“Get down to your office at once,” Fenn directed briefly. “Have Miss Abbeway followed. I want reports of her movements every hour. I shall be here all night.”
Bright grinned unpleasantly.
“Another Samson, eh?”
“Go to Hell, and do as you’re told!” was the fierce reply. “Put your best men on the job. I must know, for all our sakes, the name of the neutral whom Miss Abbeway sees to-night and with whom she is exchanging confidences.”
Bright left the room with a shrug of the shoulders. Nicholas Fenn turned up the electric light, pulled out a bank book from the drawer of his desk, and, throwing it on to the fire, watched it until it was consumed.
The Baron Hellman, comfortably seated at the brilliantly decorated round dining table, between Catherine, on one side, and a lady to whom he had not been introduced, contemplated the menu through his immovable eyeglass with satisfaction, unfolded his napkin, and continued the conversation with his hostess, a few places away, which the announcement of dinner had interrupted.
“You are quite right, Princess,” he admitted.
“The position of neutrals, especially in the diplomatic world, becomes, in the case of a war like this, most difficult and sometimes embarrassing. To preserve a correct attitude is often a severe strain upon one’s self-restraint.”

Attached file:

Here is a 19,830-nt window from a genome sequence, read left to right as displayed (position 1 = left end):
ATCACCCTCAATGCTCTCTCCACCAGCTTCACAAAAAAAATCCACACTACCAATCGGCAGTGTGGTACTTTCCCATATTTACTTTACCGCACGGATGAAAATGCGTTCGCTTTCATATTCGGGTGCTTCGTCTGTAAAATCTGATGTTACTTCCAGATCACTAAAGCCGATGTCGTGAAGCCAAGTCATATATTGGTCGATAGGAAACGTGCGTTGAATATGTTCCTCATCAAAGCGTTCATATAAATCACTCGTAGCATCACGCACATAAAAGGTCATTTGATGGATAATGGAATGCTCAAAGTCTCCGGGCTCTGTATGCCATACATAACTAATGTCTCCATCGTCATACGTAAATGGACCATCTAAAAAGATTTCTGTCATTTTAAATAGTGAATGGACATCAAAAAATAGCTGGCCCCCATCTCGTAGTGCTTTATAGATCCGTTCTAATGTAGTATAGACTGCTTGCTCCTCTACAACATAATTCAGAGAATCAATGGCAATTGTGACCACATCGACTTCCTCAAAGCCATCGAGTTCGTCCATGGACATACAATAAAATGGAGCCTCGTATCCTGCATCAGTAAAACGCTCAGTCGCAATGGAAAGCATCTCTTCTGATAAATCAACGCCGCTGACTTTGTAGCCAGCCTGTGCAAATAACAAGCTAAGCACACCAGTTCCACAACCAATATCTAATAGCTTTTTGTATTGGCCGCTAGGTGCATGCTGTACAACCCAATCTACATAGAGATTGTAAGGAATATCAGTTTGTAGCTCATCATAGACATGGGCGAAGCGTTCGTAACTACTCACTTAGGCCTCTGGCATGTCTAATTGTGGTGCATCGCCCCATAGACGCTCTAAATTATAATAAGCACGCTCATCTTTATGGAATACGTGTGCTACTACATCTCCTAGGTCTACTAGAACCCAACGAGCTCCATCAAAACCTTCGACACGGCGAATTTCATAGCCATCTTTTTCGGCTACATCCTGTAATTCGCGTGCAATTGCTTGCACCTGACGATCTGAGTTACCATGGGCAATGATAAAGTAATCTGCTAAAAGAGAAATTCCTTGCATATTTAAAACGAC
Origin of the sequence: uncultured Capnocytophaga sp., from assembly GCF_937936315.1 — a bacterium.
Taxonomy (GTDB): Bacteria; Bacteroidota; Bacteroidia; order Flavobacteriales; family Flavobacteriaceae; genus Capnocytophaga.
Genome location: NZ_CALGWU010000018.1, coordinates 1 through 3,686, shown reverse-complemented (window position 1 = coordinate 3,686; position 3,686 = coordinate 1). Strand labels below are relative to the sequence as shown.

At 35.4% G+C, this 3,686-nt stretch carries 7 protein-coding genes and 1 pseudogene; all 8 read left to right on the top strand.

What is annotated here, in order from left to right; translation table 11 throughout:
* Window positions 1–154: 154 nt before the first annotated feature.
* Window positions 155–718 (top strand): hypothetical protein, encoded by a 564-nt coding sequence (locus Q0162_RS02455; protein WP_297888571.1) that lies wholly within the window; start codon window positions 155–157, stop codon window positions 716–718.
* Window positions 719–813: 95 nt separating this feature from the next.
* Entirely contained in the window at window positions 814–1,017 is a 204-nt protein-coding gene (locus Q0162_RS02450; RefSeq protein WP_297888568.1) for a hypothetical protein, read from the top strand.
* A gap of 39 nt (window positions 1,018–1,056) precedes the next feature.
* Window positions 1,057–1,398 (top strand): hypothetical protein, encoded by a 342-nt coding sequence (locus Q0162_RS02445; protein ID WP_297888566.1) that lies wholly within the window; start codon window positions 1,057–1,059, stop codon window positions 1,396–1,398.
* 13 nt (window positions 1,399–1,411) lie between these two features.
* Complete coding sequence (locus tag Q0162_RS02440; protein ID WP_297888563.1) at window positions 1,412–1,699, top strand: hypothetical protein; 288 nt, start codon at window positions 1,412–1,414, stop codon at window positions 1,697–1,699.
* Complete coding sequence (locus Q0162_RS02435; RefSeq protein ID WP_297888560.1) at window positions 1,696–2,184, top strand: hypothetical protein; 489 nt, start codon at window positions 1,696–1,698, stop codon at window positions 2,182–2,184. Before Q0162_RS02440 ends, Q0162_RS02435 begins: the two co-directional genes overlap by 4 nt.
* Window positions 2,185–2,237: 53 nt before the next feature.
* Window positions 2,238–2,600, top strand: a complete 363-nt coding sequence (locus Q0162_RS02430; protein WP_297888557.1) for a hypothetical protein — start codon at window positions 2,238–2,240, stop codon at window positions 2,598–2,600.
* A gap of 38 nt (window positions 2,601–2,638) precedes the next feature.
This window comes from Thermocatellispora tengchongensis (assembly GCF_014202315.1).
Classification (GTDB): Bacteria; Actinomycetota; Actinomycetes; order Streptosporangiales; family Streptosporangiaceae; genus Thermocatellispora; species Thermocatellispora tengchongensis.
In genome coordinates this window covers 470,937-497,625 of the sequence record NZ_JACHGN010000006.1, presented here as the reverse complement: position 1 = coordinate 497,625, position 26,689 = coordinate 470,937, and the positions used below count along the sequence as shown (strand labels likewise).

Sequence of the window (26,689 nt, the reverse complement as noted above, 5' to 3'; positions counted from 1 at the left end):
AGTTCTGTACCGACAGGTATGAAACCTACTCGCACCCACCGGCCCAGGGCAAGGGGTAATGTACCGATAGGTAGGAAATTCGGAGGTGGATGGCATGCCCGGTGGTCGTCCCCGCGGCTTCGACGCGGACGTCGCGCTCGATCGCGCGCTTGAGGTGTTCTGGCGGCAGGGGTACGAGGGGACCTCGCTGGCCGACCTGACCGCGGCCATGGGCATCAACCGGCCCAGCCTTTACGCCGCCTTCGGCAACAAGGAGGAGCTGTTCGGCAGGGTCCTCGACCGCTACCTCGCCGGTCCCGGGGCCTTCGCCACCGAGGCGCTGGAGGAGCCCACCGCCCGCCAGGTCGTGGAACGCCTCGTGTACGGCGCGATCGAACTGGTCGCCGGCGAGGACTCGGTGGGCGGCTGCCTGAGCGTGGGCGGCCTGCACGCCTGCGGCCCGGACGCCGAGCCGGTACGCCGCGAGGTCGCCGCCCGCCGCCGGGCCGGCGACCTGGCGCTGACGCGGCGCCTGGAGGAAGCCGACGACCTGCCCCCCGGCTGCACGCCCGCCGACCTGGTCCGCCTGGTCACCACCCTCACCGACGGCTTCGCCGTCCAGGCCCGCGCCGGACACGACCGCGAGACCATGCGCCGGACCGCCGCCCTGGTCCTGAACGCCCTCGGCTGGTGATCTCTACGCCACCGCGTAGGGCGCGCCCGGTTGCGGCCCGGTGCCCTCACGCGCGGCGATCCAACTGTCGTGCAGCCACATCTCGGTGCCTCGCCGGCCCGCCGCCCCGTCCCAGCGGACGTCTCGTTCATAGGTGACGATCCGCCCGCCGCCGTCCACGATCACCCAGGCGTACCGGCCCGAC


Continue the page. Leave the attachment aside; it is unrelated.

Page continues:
The Princess nodded sympathetically.
“A very charming young man, the Baron,” she confided to the General who had taken her in to dinner. “I knew his father and his uncle quite well, in those happy days before the war, when one used to move from country to country.”
“Diplomatic type of features,” the General remarked, who hated all foreigners. “It’s rather bad luck on them,” he went on, with bland insularity, “that the men of the European neutrals—Dutch, Danish, Norwegians or Swedes—all resemble Germans so much more than Englishmen.”
The Baron turned towards Catherine and ventured upon a whispered compliment. She was wearing a wonderful pre-war dress of black velvet, close-fitting yet nowhere cramping her naturally delightful figure. A rope of pearls hung from her neck—her only ornament.
“It is permitted, Countess, to express one’s appreciation of your toilette?” he ventured.
“In England it is not usual,” she reminded him, with a smile, “but as you are such an old friend of the family, we will call it permissible. It is, as a matter of fact, the last gown I had from Paris. Nowadays, one thinks of other things.”
“You are one of the few women,” he observed, “who mix in the great affairs and yet remain intensely feminine.”
“Just now,” she sighed, “the great affairs do not please me.”
“Yet they are interesting,” he replied. “The atmosphere at the present moment is electric, charged with all manner of strange possibilities. But we talk too seriously. Will you not let me know the names of some of your guests? With General Crossley I am already acquainted.”